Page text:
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AAOS Now

Published 12/1/2013
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Dana McClure-Thomas, Paul Zemaitis; David C. Ring, MD

Medication Safety: An AAOS Priority

Safety issues with prescription medication—including the epidemic of opioid misuse and abuse, overprescribed antibiotics, and medication errors—have garnered significant media attention lately. One charge of the AAOS Patient Safety Committee is to educate members regarding prescription medication safety by monitoring alerts from the Food and Drug Administration, manufacturers, Centers for Disease Control and Prevention (CDC) Mortality and Morbidity Weekly Report (MMWR), press releases, and other publications. The goal is to ensure that AAOS members have the tools necessary to provide the safest possible care and that patients can be informed, active participants in their care.

Opioids
A recent issue of MMWR included information on a study conducted by researchers at the Johns Hopkins Bloomberg School of Public Health. They analyzed federal government data collected between 2000 and 2010 and found that the percentage of pain-related visits resulting in an opioid prescription nearly doubled—from 11 percent to 19 percent. The data were stratified by new-onset musculoskeletal pain and the results showed similar increases in opioid prescriptions. During the same period, the percentage of visits resulting in nonopioid prescriptions decreased significantly, from 38 percent of visits in 2000 to 29 percent of visits in 2010.

An increase in prescription opioids can lead to greater opportunities for misuse and abuse. The AAOS believes that the appropriate use of opioids is a legitimate concern, which is why the Patient Safety Committee is actively monitoring developments concerning opioids. The committee has published articles, developed tools for members and patients, and produced a webinar for continuing medical education credit regarding the optimal, effective, and safe means to control acute pain, as well as the potential harm of using opioid analgesics in patients with chronic pain.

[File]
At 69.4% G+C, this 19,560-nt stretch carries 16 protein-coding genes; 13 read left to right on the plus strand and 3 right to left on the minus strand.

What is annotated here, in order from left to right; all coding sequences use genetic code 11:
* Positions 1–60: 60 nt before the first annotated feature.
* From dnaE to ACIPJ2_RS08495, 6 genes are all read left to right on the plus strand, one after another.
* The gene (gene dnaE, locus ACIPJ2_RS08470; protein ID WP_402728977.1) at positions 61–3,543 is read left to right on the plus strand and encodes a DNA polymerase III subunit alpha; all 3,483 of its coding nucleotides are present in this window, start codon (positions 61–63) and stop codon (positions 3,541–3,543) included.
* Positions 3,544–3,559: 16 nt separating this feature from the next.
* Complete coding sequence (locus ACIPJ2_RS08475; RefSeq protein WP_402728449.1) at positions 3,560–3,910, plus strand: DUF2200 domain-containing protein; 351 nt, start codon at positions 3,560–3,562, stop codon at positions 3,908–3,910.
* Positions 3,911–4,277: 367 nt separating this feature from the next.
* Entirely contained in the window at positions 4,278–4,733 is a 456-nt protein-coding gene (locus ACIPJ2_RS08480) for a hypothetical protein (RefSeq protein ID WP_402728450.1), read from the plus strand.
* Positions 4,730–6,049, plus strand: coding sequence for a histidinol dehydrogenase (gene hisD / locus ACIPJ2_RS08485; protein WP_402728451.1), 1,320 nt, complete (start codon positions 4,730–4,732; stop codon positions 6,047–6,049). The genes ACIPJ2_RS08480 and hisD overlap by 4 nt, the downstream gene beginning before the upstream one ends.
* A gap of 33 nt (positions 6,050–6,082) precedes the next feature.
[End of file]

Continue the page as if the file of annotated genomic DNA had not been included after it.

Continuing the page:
Antibiotics
Increasing antibiotic use is also a concern. A recent study in the Journal of Antimicrobial Chemotherapy analyzed data from more than 238,000 ambulatory visits made by patients 18 and older to doctors’ offices, outpatient clinics, and emergency rooms in the United States between 2007 and 2009. Researchers found that doctors prescribed broad-spectrum antibiotics more than 60 percent of the time; in addition, 25 percent of these prescriptions were unnecessary because the infection was caused by a virus.

Unnecessary prescription of antibiotics can increase the risk that bacteria will develop resistance, place patients at greater risk of an infection from a resistant organism, and introduce potential iatrogenic harm (such as diarrhea or an allergic reaction). It also misuses resources and reinforces maladaptive illness behaviors. Orthopaedic surgeons need to take care with use of antibiotics to ensure that the ability to develop new antibiotics keeps pace with the development and dissemination of resistance.

To help members understand the appropriate use of antibiotics, the AAOS has created several resources including an information statement on “Recommendations for the Use of Intravenous Antibiotic Prophylaxis in Primary Total Joint Arthroplasty.” This statement parallels the guidelines established by the Surgical Care Improvement Project and includes recommendations on the appropriate selection, timing, and duration of antibiotic therapies. Online modules educating members on the prudent selection and use of antibiotics have also been developed.